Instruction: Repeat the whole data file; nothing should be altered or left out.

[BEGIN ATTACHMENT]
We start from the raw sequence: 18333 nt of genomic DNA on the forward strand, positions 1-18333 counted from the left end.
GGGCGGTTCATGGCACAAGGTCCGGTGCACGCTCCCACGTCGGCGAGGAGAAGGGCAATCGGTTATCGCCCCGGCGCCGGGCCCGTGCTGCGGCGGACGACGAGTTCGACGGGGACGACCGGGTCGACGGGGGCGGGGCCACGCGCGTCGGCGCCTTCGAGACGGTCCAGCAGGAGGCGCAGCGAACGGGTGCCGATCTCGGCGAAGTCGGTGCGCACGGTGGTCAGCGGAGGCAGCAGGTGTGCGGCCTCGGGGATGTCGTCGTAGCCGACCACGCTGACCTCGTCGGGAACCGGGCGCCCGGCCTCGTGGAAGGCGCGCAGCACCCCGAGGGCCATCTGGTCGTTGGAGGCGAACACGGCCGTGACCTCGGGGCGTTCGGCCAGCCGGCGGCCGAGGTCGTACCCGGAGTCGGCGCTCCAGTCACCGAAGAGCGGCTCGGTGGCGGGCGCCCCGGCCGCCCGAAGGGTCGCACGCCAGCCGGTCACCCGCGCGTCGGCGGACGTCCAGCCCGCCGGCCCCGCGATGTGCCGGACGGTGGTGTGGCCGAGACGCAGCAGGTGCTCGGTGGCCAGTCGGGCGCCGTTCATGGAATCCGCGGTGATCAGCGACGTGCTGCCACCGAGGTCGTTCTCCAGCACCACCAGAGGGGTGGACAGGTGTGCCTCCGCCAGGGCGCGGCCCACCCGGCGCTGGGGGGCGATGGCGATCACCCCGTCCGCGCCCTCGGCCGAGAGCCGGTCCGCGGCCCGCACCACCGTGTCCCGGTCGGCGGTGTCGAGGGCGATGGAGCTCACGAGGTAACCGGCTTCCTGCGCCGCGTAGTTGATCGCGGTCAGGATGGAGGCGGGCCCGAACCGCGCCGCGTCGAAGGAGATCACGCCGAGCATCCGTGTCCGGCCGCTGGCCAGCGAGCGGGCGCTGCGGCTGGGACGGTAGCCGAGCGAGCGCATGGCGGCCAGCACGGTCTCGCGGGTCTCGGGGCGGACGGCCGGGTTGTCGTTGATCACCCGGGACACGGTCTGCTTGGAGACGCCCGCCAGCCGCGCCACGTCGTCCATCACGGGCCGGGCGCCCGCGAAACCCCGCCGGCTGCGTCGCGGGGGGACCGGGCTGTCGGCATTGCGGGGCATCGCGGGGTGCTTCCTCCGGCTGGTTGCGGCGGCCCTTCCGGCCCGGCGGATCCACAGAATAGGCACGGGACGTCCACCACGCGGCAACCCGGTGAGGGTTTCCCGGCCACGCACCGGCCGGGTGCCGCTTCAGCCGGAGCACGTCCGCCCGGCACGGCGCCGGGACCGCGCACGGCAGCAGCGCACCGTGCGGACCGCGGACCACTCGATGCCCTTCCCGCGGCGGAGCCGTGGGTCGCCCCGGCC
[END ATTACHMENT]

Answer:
We start from the raw sequence: 18333 nt of genomic DNA on the forward strand, positions 1-18333 counted from the left end.
GGGCGGTTCATGGCACAAGGTCCGGTGCACGCTCCCACGTCGGCGAGGAGAAGGGCAATCGGTTATCGCCCCGGCGCCGGGCCCGTGCTGCGGCGGACGACGAGTTCGACGGGGACGACCGGGTCGACGGGGGCGGGGCCACGCGCGTCGGCGCCTTCGAGACGGTCCAGCAGGAGGCGCAGCGAACGGGTGCCGATCTCGGCGAAGTCGGTGCGCACGGTGGTCAGCGGAGGCAGCAGGTGTGCGGCCTCGGGGATGTCGTCGTAGCCGACCACGCTGACCTCGTCGGGAACCGGGCGCCCGGCCTCGTGGAAGGCGCGCAGCACCCCGAGGGCCATCTGGTCGTTGGAGGCGAACACGGCCGTGACCTCGGGGCGTTCGGCCAGCCGGCGGCCGAGGTCGTACCCGGAGTCGGCGCTCCAGTCACCGAAGAGCGGCTCGGTGGCGGGCGCCCCGGCCGCCCGAAGGGTCGCACGCCAGCCGGTCACCCGCGCGTCGGCGGACGTCCAGCCCGCCGGCCCCGCGATGTGCCGGACGGTGGTGTGGCCGAGACGCAGCAGGTGCTCGGTGGCCAGTCGGGCGCCGTTCATGGAATCCGCGGTGATCAGCGACGTGCTGCCACCGAGGTCGTTCTCCAGCACCACCAGAGGGGTGGACAGGTGTGCCTCCGCCAGGGCGCGGCCCACCCGGCGCTGGGGGGCGATGGCGATCACCCCGTCCGCGCCCTCGGCCGAGAGCCGGTCCGCGGCCCGCACCACCGTGTCCCGGTCGGCGGTGTCGAGGGCGATGGAGCTCACGAGGTAACCGGCTTCCTGCGCCGCGTAGTTGATCGCGGTCAGGATGGAGGCGGGCCCGAACCGCGCCGCGTCGAAGGAGATCACGCCGAGCATCCGTGTCCGGCCGCTGGCCAGCGAGCGGGCGCTGCGGCTGGGACGGTAGCCGAGCGAGCGCATGGCGGCCAGCACGGTCTCGCGGGTCTCGGGGCGGACGGCCGGGTTGTCGTTGATCACCCGGGACACGGTCTGCTTGGAGACGCCCGCCAGCCGCGCCACGTCGTCCATCACGGGCCGGGCGCCCGCGAAACCCCGCCGGCTGCGTCGCGGGGGGACCGGGCTGTCGGCATTGCGGGGCATCGCGGGGTGCTTCCTCCGGCTGGTTGCGGCGGCCCTTCCGGCCCGGCGGATCCACAGAATAGGCACGGGACGTCCACCACGCGGCAACCCGGTGAGGGTTTCCCGGCCACGCACCGGCCGGGTGCCGCTTCAGCCGGAGCACGTCCGCCCGGCACGGCGCCGGGACCGCGCACGGCAGCAGCGCACCGTGCGGACCGCGGACCACTCGATGCCCTTCCCGCGGCGGAGCCGTGGGTCGCCCCGGCC